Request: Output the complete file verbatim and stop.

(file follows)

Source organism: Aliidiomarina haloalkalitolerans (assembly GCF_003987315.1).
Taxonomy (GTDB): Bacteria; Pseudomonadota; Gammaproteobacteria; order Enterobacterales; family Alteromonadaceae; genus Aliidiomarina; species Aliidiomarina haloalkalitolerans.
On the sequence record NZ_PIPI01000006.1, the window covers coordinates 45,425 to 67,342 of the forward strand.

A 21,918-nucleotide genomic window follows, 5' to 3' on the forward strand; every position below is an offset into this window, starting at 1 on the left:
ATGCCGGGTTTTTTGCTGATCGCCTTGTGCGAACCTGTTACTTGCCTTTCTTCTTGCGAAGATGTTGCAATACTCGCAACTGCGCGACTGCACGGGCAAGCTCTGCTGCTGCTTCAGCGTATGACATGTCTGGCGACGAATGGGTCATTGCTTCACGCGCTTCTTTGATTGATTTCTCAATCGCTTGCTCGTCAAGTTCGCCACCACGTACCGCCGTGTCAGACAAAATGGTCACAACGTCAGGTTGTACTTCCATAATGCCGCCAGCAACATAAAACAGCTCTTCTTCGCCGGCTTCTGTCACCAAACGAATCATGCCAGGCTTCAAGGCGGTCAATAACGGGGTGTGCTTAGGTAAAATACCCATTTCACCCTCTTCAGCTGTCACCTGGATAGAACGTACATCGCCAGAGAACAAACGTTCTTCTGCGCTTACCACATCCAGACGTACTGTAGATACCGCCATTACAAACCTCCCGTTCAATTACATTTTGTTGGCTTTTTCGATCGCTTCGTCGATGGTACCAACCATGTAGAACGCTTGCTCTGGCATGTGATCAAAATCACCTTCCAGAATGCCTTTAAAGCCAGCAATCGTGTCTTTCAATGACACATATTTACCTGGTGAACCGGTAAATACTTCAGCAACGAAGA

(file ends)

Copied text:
Source organism: Aliidiomarina haloalkalitolerans (assembly GCF_003987315.1).
Taxonomy (GTDB): Bacteria; Pseudomonadota; Gammaproteobacteria; order Enterobacterales; family Alteromonadaceae; genus Aliidiomarina; species Aliidiomarina haloalkalitolerans.
On the sequence record NZ_PIPI01000006.1, the window covers coordinates 45,425 to 67,342 of the forward strand.

A 21,918-nucleotide genomic window follows, 5' to 3' on the forward strand; every position below is an offset into this window, starting at 1 on the left:
ATGCCGGGTTTTTTGCTGATCGCCTTGTGCGAACCTGTTACTTGCCTTTCTTCTTGCGAAGATGTTGCAATACTCGCAACTGCGCGACTGCACGGGCAAGCTCTGCTGCTGCTTCAGCGTATGACATGTCTGGCGACGAATGGGTCATTGCTTCACGCGCTTCTTTGATTGATTTCTCAATCGCTTGCTCGTCAAGTTCGCCACCACGTACCGCCGTGTCAGACAAAATGGTCACAACGTCAGGTTGTACTTCCATAATGCCGCCAGCAACATAAAACAGCTCTTCTTCGCCGGCTTCTGTCACCAAACGAATCATGCCAGGCTTCAAGGCGGTCAATAACGGGGTGTGCTTAGGTAAAATACCCATTTCACCCTCTTCAGCTGTCACCTGGATAGAACGTACATCGCCAGAGAACAAACGTTCTTCTGCGCTTACCACATCCAGACGTACTGTAGATACCGCCATTACAAACCTCCCGTTCAATTACATTTTGTTGGCTTTTTCGATCGCTTCGTCGATGGTACCAACCATGTAGAACGCTTGCTCTGGCATGTGATCAAAATCACCTTCCAGAATGCCTTTAAAGCCAGCAATCGTGTCTTTCAATGACACATATTTACCTGGTGAACCGGTAAATACTTCAGCAACGAAGA